Cambria is celebrating having signed with our wonderful agent Vickie Motter of Andrea Hurst Literary Management and officially submitting her manuscript to editors. She's running a fabulous contest this week on her blog--win query critiques, first five page critiques, signed books, and agent critiques. She was also kind enough to take time out of her busy week to answer a few questions for me.
KCA: You’re about to go on submission with your first book. Congratulations! Is it the first book you wrote? Can you tell us a bit about your journey?
CD: Thank you, Kristine. And thanks for having me here, too! This has been such a whirlwind process! My book, LIFE AFTER SEND, is actually the first fully completed book I queried. I still have some half-finished projects on my hard drive that suck so bad I'm convinced one of those stories actually crashed my laptop. When I first started writing, I focused on paranormal romance and I struggled with it. I read a lot of the genre and loved it, but couldn’t ever write past a hundred pages. It frustrated me endlessly! And then I started reading YA and got an idea for a contemporary story. As soon as I wrote the first chapter of what would turn into LIFE AFTER SEND, I knew my voice was better suited to YA. I wrote the first draft in six weeks and then spent about four or five months revising before I sent out that first query. I revised it again during the query stage when I realized there were still some elements missing. And late December, I queried Vickie. I’m a slush baby and proud of it!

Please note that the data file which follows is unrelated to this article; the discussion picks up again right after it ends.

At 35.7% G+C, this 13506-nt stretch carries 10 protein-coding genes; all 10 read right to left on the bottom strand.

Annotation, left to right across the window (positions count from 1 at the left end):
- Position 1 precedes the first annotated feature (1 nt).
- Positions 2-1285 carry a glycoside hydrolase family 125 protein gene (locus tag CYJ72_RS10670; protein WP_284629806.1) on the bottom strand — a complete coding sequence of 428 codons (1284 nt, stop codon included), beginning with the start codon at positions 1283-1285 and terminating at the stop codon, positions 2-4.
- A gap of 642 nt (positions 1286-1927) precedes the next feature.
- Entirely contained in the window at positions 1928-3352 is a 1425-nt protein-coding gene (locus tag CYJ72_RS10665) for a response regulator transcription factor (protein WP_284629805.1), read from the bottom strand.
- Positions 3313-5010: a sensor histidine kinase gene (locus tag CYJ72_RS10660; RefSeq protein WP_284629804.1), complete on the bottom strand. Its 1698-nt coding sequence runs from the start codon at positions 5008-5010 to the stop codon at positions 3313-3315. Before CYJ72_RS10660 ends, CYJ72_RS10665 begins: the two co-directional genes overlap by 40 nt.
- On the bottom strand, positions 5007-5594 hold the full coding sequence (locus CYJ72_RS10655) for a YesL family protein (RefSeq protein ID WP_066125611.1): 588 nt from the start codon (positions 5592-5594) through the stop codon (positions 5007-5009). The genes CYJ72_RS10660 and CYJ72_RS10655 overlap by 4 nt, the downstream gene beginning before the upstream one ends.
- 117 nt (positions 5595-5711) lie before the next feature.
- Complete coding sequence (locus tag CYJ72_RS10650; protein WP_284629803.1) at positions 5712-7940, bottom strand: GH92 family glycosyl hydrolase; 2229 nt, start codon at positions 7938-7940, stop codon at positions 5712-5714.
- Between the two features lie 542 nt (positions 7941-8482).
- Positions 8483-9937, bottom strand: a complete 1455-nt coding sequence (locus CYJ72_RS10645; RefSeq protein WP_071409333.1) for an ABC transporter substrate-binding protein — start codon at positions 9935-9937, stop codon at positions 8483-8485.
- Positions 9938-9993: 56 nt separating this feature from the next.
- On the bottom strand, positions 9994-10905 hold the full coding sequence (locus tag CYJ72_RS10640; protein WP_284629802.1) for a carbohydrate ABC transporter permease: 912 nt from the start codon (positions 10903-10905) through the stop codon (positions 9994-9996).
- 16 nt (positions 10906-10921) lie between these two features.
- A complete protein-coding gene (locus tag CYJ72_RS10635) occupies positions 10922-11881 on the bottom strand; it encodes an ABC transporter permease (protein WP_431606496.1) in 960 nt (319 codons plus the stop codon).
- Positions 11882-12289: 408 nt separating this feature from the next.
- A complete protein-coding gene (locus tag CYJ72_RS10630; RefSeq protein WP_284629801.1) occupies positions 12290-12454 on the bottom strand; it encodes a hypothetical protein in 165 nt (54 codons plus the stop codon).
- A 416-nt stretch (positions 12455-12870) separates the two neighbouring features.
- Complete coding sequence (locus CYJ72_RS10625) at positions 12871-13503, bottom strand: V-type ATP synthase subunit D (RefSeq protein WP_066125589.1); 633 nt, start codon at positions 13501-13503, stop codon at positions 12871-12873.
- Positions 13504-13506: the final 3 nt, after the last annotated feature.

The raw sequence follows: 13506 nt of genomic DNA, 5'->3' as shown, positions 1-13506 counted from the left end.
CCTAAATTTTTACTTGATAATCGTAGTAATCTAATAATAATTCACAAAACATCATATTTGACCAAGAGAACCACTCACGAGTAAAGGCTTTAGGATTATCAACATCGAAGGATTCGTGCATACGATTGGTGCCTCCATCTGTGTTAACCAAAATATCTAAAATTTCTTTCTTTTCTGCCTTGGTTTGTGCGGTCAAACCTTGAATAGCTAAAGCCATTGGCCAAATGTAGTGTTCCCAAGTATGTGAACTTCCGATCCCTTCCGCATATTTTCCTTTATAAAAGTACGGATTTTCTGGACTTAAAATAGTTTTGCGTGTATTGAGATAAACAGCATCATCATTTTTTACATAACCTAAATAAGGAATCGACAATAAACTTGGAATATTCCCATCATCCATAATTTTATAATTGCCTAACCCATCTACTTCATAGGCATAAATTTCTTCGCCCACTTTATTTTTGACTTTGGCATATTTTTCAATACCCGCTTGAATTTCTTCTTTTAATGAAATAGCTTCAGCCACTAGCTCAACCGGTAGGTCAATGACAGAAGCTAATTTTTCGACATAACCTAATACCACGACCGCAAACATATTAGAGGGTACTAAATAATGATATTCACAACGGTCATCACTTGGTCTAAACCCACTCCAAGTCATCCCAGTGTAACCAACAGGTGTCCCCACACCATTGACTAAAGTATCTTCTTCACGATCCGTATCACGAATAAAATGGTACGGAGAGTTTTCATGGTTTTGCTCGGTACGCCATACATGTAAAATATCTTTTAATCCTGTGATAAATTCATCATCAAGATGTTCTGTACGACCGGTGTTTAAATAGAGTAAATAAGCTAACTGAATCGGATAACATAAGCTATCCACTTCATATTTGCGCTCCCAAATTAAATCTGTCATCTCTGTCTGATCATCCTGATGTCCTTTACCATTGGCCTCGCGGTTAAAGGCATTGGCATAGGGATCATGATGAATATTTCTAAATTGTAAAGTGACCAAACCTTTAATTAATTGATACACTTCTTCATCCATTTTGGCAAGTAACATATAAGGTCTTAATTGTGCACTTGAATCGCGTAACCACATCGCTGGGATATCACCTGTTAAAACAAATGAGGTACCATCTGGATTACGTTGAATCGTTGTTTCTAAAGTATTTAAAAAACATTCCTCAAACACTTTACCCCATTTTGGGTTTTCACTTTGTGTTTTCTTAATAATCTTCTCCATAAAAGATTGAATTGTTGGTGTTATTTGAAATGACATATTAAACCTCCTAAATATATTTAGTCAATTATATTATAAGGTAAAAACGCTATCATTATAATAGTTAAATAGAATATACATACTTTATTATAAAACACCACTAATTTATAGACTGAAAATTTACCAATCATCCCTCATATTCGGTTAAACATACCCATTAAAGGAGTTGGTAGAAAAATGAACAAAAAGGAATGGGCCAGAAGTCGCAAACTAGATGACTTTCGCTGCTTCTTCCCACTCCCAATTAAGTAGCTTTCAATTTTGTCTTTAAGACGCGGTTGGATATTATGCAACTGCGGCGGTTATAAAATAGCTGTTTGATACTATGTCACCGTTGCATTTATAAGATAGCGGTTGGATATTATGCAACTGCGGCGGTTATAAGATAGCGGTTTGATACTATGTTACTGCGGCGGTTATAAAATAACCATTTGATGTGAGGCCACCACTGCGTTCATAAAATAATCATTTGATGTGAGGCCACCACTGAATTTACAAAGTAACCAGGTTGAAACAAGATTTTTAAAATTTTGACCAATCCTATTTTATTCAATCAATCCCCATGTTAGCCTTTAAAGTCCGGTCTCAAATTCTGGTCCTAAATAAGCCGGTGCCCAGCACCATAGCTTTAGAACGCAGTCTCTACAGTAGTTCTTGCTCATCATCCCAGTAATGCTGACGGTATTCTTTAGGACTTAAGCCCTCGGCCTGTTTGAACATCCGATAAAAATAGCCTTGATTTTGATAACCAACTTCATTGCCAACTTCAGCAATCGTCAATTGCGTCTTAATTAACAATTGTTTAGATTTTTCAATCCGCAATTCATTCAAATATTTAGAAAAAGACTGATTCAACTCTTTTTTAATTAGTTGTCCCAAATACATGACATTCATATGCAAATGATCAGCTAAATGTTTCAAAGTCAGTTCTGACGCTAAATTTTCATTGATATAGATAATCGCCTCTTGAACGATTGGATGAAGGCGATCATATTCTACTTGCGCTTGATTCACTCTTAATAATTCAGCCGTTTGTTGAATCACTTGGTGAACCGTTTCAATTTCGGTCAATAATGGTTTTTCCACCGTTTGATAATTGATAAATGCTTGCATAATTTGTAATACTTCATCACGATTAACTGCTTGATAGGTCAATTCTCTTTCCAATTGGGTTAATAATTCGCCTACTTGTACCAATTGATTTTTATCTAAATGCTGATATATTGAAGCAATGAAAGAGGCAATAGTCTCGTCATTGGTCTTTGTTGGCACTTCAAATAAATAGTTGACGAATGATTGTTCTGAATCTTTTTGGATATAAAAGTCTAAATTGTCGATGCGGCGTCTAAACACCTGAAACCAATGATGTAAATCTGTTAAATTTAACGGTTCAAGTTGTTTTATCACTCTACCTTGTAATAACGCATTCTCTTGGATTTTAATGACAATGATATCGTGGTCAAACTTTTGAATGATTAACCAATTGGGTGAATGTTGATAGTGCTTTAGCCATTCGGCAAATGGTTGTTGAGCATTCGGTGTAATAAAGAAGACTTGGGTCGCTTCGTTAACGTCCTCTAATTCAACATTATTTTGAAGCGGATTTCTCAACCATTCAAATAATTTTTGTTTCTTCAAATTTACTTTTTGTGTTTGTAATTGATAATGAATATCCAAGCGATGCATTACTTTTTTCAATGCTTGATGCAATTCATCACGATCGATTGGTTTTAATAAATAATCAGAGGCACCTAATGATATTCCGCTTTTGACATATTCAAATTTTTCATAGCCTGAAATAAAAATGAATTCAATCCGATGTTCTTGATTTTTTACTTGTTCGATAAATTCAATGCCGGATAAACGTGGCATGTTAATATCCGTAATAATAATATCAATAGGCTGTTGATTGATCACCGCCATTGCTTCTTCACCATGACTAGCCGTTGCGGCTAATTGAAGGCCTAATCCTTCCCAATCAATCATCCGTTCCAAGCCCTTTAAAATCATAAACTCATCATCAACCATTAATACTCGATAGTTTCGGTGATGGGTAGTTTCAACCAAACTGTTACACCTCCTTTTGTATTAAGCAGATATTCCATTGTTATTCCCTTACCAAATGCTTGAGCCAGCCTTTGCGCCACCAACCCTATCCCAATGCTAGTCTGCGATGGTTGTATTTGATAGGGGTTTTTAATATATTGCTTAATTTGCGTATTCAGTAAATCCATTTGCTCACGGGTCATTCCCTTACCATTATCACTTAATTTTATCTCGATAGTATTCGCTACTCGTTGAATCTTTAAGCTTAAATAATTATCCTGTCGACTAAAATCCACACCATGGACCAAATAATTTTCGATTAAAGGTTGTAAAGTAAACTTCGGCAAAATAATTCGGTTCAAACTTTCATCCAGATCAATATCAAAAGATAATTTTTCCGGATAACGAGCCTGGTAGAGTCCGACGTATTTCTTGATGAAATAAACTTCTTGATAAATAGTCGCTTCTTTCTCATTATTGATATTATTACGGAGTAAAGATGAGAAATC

KCA: I can relate! How long have you been writing? What made you start to write seriously?
CD: My mom will say she remembers taking me to an Amway convention when I was younger, around seven or so, and would let me stay in the car because all I wanted to do was write "furious stories about ghosts and magical trains." I don’t remember this at all. And I’m more than a little troubled that my mom would leave her seven-year-old daughter in the car while she was at a convention! But I do remember a cross-country trip I took with my parents where I did nothing but write from D.C. to Spokane, WA. So it’s safe to say I’ve been writing for as long as I can remember…however, I didn’t start writing toward publication until April 2009, a few months after I had my first daughter.
KCA: Can you tell us anything about your current work-in-progress?
CD: My current WIP is another contemporary YA (still in the first draft phase) but it’s more of a ‘trial of love’ story — following two teens who question their place in each other’s lives when what they thought they knew, comes into question. It’s told in dual perspectives and I did A LOT of research at the end of last year just so I could get to a point where I would feel comfortable enough writing it. There are some twists I'm really excited about…but that’s all I’m gonna say!
KCA: It sounds wonderful! Very unique! You just signed with Vickie Motter of Andrea Hurst Literary. Has anything surprised you about having an agent?